To India, the win augurs excitingly well for the future. This is a young team, with an average age of 25.7 and the bulk of the squad will likely stay the same till the 2015 World Cup. Dhawan, the Player of the Series and its highest scorer with 363 runs, has been a revelation. His golden run may not last forever and there will be failure but it appears he will not be affected again. Dhawan’s batting was symbolic of India’s rampant run to the final — bold, zestful, and unwilling to take a step back.

Jadeja, who was the Champions Trophy’s leading wicket-taker with 12 scalps, has also firmly occupied the all-rounder’s berth. “Shikhar has just carried forward his confidence from the Test innings that he played. He went into the IPL with an injury. But as soon as he became fit, he was scoring freely. He’s a slightly different character, but a fun loving guy. At the same time, he backs himself to play those big strokes that he plays,” Dhoni said after the win.

“Jadeja is someone who keeps it very simple. Just looks for the right area and the ball does the talking. The good part was that he contributed with the bat. The seven number slot is very crucial, and he’s the only one out of nine that can really do that job for us.”

The win assumes greater importance for the players left the country under the shadow cast by the IPL spot-fixing affair and the BCCI squabbles thereafter. They could easily have been distracted by it, but they weren’t.

It is tempting to read too much into India’s success in England for pitches were drier than usual and there will be greater tests ahead, particularly in five-day cricket where India has had a terrible recent record overseas. But it has been an encouraging two weeks, the fielding in particular giving plenty of cause for hope.

It has also been a good time for the last Champions Trophy (unless the ICC does a rethink). The tournament, with its duration and the excitement it generated, will be deemed a success.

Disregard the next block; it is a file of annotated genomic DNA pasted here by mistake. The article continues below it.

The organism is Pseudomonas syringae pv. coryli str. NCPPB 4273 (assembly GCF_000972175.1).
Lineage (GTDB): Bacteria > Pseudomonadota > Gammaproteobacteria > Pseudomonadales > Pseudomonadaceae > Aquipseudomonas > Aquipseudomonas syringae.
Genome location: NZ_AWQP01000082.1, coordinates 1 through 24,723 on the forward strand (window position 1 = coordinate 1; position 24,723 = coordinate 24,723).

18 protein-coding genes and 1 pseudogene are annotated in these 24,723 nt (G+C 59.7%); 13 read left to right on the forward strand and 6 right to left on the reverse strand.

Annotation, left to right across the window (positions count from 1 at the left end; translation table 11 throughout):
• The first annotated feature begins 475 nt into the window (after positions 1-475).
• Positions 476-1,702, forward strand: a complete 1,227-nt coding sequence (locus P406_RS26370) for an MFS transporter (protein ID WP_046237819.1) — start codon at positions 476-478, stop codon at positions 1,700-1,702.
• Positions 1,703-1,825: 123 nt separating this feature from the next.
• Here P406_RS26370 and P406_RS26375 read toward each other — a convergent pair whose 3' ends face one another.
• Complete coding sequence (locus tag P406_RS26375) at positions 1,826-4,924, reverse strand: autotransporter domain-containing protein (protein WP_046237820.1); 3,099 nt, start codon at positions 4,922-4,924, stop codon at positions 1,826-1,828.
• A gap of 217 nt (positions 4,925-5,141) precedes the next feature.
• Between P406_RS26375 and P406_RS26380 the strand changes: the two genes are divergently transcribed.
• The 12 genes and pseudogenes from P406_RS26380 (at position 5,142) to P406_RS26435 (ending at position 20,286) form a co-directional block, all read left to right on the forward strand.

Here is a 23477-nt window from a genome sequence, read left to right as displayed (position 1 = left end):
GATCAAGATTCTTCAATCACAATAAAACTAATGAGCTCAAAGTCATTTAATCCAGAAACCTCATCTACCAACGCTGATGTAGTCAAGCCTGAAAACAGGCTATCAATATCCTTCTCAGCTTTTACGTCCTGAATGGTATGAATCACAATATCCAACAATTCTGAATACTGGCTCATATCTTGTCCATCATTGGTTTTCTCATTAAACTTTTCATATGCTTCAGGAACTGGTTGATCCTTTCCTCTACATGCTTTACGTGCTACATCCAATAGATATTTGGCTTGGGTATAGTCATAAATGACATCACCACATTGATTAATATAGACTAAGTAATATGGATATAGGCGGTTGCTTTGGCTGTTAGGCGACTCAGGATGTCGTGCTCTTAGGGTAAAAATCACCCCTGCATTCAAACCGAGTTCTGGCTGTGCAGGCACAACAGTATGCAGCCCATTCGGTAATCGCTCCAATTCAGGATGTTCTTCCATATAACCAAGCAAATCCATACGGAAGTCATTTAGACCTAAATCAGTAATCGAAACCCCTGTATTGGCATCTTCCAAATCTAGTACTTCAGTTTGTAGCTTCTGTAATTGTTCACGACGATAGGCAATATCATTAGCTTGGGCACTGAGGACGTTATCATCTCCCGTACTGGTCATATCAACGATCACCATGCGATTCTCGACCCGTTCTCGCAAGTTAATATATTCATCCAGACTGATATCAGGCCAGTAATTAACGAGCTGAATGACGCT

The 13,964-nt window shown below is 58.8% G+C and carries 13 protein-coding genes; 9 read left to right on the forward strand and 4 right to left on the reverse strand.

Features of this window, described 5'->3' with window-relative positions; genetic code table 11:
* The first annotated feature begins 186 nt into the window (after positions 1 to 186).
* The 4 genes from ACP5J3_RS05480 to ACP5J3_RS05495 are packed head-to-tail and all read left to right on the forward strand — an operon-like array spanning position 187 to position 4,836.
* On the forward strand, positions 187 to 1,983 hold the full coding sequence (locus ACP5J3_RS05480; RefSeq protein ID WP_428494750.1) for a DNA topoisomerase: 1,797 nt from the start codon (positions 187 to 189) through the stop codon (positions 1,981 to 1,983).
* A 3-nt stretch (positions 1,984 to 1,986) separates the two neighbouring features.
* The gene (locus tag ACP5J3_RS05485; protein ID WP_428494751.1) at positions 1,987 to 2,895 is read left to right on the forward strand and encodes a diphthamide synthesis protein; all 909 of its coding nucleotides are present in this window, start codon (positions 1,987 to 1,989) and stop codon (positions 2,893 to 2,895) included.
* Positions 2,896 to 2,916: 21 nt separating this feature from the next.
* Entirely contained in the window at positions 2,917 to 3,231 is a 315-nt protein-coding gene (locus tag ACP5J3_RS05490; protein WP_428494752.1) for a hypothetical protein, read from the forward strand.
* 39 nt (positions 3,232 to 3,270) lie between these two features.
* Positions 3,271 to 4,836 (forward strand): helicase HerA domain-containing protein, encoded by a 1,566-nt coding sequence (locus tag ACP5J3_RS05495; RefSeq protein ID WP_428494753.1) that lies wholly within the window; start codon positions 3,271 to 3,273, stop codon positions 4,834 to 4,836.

The end may have been farcical but India, the second team to hold the Champions Trophy and the World Cup at the same time, will not be complaining.

THE SCORES:

India v England, Edgbaston, June 23, 2013.

India: R. Sharma b Broad 9; S. Dhawan c Tredwell b Bopara 31; V. Kohli c Bopara b Anderson 43; D. Karthik c Morgan b Tredwell 6; S. Raina c Cook b Bopara 1; M. Dhoni c Tredwell b Bopara 0; R. Jadeja (not out) 33; R. Ashwin (run out) 1; B. Kumar (not out) 1; Extras (w-4) 4. Total (for seven wkts., in 20 overs) 129.

Fall of wickets: 1-19, 2-50, 3-64, 4-66, 5-66, 6-113, 7-119.

England bowling: Anderson 4-0-24-1; Broad 4-0-26-1; Bresnan 4-0-34-0; Tredwell 4-0-25-1; Bopara 4-1-20-3.

England: A. Cook c Ashwin b Yadav 2; I. Bell st. Dhoni b Jadeja 13; J. Trott st. Dhoni b Ashwin 20; J. Root c Ishant b Ashwin 7; E. Morgan c Ashwin b Ishant 33; R. Bopara c Ashwin b Ishant 30; J. Buttler b Jadeja 0; T. Bresnan (run out) 2; S. Broad (not out) 7; J. Tredwell (not out) 5; Extras (lb-1, w-4) 5. Total (for eight wkts., in 20 overs) 124.

Fall of wickets: 1-3, 2-28, 3-40, 4-46, 5-110, 6-110, 7-112, 8-113.

India bowling: Kumar 3-0-19-0; Yadav 2-0-10-1; Jadeja 4-0-24-2; Ashwin 4-1-15-2; Ishant 4-0-36-2; Raina 3-0-19-0.

The article was published on Sportstar's print magazine, issue dated July 6, 2013.